3. Organize

Your piece should run in a logical, coherent, and followable structure. Use paragraph breaks to separate your ideas and don’t forget transitions to guide your reader into the next point.

4. Prove it!

Support the arguments you present with relevant, convincing evidence. Strong evidence includes proven facts and real data, but it’s okay to include expert opinions, anecdotes from your own experiences, observations, and other “soft proof” along with your more concrete points. Make sure you give credit to your sources, in a way that makes sense for your style of writing.

5. Release the diss track (address counterarguments)

Avoiding or hiding the counterpoints to your argument will not strengthen it. Address and refute the most common opposing views. You should anticipate the counterarguments and explain why your position is stronger.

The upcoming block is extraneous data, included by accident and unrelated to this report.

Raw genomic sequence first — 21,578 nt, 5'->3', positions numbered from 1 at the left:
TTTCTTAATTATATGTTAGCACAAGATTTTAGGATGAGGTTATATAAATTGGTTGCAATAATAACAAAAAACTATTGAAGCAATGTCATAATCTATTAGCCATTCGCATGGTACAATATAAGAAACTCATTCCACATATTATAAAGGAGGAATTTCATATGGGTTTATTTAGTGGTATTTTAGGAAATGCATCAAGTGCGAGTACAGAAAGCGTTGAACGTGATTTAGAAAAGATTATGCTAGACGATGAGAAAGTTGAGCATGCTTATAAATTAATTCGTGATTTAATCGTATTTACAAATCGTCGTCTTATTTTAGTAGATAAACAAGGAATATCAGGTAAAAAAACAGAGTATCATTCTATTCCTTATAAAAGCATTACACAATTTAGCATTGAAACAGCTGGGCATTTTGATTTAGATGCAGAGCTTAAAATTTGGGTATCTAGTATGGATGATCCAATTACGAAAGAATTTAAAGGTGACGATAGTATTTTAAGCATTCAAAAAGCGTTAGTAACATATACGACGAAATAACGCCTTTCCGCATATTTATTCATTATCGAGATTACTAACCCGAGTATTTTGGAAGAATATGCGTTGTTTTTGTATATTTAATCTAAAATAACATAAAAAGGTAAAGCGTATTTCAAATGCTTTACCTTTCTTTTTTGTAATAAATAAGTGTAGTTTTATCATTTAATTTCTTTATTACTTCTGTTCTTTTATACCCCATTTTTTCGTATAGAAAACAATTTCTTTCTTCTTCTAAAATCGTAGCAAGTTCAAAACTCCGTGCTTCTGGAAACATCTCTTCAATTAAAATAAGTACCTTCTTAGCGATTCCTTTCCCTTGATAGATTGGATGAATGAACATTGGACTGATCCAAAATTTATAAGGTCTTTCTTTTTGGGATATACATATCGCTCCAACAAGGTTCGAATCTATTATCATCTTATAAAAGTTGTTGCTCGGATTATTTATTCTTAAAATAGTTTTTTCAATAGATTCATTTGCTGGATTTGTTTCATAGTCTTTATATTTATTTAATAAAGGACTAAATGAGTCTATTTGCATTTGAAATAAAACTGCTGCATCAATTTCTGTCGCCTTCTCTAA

6. Be real, but be logical

Logic should be a consistent thread throughout your piece. Stating baseless opinions that just don’t make any sense when you think about it won’t accomplish much. Be sure you’re setting aside personal bias (at least for a portion of the process) and find the logical reasoning in your argument.

7. Don’t muddy the water

Be clear and precise in your language. Each sentence should serve a point, so avoid fluff! Vague or ambiguous statements also have no place in a convincing argument. Use specific, concrete language to convey your argument.

8. Write well!

No matter how strong your argument is, a sloppy presentation can shoot it out the gate. Use transitions and paragraph breaks for flow, and don’t forget a thorough grammar check!